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Analgesic Effects of Low-dose S-ketamine in Major Spine Fusion Surgery

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ClinicalTrials.gov Identifier: NCT04964219
Recruitment Status : Not yet recruiting
First Posted : July 16, 2021
Last Update Posted : July 22, 2021
Sponsor:
Information provided by (Responsible Party):
Dong-Xin Wang, Peking University First Hospital

Tracking Information
First Submitted Date  ICMJE July 6, 2021
First Posted Date  ICMJE July 16, 2021
Last Update Posted Date July 22, 2021
Estimated Study Start Date  ICMJE September 2021
Estimated Primary Completion Date December 2022   (Final data collection date for primary outcome measure)
Current Primary Outcome Measures  ICMJE
 (submitted: July 6, 2021)
The percentage of patients with moderate-to-severe pain in the first 48 hours after surgery. [ Time Frame: Up to 48 hours after surgery ]
Moderate-to-severe pain is defined as a numeric rating scale (NRS; an 11-point scale where 0=no pain and 10=the worst pain) pain score ≥4.
Original Primary Outcome Measures  ICMJE Same as current
Change History
Current Secondary Outcome Measures  ICMJE
 (submitted: July 15, 2021)
  • Opioid consumption during anesthesia [ Time Frame: From induction to end of anesthesia ]
    Opioid consumption in equivalent-dose of sufentanil
  • Cumulative opioid consumption after surgery [ Time Frame: From end of anesthesia to the 5th day after surgery ]
    Opioid consumption in equivalent-dose of sufentanil
  • NRS pain score at rest and with movement [ Time Frame: Up to postoperative day 5 ]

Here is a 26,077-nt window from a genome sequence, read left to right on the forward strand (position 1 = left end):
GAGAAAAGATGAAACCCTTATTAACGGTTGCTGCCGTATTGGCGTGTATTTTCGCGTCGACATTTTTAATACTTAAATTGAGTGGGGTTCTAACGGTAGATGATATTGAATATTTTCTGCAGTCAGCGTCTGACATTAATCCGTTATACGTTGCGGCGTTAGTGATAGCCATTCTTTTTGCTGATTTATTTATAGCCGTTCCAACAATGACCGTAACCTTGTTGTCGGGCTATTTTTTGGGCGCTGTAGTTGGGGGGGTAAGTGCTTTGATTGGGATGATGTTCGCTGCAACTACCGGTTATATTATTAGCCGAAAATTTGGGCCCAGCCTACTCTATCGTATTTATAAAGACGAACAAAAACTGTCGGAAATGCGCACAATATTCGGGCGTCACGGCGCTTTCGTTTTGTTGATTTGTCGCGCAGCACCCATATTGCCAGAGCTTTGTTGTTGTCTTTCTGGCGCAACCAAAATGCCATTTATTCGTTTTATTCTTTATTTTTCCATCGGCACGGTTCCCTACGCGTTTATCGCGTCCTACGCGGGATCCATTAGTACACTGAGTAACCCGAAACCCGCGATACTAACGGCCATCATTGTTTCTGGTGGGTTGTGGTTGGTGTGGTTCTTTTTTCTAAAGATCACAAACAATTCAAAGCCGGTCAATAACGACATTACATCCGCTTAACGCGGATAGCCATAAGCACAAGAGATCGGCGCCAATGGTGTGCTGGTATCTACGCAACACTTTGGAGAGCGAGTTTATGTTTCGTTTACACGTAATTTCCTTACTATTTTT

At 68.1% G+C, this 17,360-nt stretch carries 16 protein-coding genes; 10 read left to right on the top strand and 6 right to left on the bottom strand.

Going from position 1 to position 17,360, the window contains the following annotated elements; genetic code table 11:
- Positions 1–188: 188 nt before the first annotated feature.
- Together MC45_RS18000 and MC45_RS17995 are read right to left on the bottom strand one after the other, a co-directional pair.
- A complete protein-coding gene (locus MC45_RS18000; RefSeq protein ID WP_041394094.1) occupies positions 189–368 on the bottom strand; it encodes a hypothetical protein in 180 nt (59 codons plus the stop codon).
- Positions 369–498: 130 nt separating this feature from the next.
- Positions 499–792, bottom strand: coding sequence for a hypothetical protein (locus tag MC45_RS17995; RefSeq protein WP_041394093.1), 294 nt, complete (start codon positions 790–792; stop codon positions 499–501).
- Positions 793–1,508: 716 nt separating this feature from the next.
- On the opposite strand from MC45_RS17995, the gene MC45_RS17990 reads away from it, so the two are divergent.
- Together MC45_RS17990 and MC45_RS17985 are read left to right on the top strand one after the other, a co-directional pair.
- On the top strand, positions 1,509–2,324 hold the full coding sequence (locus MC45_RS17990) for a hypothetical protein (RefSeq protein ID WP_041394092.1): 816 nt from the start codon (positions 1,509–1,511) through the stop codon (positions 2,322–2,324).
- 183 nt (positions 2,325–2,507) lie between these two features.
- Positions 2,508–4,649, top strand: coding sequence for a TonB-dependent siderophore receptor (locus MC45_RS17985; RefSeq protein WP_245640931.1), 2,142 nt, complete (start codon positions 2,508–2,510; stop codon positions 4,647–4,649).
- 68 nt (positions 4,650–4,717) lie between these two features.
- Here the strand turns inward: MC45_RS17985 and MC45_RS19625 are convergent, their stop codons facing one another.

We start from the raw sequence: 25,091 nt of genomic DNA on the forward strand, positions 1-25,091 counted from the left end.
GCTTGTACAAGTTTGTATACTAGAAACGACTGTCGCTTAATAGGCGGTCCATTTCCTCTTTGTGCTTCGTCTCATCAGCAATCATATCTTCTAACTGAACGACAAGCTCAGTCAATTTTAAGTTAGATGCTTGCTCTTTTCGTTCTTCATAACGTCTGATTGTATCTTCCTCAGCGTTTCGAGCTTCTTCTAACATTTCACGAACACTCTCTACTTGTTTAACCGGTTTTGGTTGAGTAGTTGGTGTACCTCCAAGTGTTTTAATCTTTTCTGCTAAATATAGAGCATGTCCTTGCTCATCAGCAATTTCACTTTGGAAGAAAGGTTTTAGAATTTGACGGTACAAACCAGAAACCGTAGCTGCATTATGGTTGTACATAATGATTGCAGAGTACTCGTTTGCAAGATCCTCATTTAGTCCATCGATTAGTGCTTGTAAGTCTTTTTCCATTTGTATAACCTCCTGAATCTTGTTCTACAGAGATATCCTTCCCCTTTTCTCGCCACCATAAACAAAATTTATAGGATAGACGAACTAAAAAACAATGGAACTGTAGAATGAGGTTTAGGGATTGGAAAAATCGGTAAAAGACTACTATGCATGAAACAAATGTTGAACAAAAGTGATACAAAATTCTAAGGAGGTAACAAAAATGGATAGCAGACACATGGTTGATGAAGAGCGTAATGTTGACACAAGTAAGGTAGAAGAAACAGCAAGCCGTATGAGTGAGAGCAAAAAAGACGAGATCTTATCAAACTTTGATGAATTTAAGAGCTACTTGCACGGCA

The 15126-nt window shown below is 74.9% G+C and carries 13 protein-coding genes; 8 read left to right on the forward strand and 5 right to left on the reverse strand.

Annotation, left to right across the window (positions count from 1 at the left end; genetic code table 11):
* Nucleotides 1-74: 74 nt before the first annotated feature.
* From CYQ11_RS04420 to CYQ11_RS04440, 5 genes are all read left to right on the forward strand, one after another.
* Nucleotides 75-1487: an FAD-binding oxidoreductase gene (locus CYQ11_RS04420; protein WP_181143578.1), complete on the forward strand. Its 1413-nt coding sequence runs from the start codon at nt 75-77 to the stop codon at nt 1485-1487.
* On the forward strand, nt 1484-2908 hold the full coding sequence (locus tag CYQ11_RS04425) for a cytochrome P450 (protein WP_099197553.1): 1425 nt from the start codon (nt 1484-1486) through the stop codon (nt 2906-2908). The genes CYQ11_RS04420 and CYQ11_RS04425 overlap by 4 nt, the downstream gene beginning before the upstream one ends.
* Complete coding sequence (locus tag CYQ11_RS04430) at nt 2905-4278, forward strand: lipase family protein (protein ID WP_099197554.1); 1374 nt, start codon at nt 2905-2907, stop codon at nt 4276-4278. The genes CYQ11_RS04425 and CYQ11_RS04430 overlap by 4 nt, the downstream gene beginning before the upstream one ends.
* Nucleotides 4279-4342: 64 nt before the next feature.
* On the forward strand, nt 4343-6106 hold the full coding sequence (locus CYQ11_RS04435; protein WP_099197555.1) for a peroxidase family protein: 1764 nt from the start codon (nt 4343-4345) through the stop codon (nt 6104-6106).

Pain is assessed with a numeric rating scale (NRS; an 11-point scale where 0=no pain and 10=the worst pain)
  • The percentage of using rescue analgesics [ Time Frame: Up to postoperative day 5 ]
    The percentage of using rescue analgesics
  • Subjective sleep quality [ Time Frame: Up to postoperative day 5 ]
    Subjective sleep quality is assessed with NRS scale (0 indicates the best sleep and 10 indicates the worst sleep)
  • Time to first ambulation [ Time Frame: Up to 30 days after surgery ]
    Time to first ambulation
  • Quality of recover after surgery [ Time Frame: On the third day after surgery ]
    Quality of recover is assessed with the Quality of Recovery scale, a 15-item Q-15 questionnaire with score ranges from 0 to 150, with higher score indicating better recovery.
  • Length of hospital stay after surgery [ Time Frame: Up to 30 days after surgery ]
    Length of hospital stay after surgery
  • The percentage of taking oral analgesics [ Time Frame: On the 30th day after surgery ]
    The percentage of taking oral analgesics
  • The severity of anxiety and depression [ Time Frame: On the 30th day after surgery ]
    The severity of anxiety and depression is assessed with the Hospital Anxiety and Depression Scale, a 14-item questionnaire with scores range from 0 to 21 for either anxiety or depression. Higher score indicates more severe symptom.
  • The incidence of postoperative complications and mortality [ Time Frame: Up to 30 days after surgery ]
    The incidence of postoperative complications and mortality
Original Secondary Outcome Measures  ICMJE
 (submitted: July 6, 2021)
  • Sufentanil consumption during anesthesia [ Time Frame: From induction to end of anesthesia ]
    Sufentanil consumption during anesthesia
  • Cumulative sufentanil consumption after surgery [ Time Frame: From end of anesthesia to the 5th day after surgery ]
    Cumulative sufentanil consumption after surgery
  • NRS pain score at rest and with movement [ Time Frame: Up to postoperative day 5 ]
    Pain is assessed with a numeric rating scale (NRS; an 11-point scale where 0=no pain and 10=the worst pain)
  • The percentage of using rescue analgesics [ Time Frame: Up to postoperative day 5 ]
    The percentage of using rescue analgesics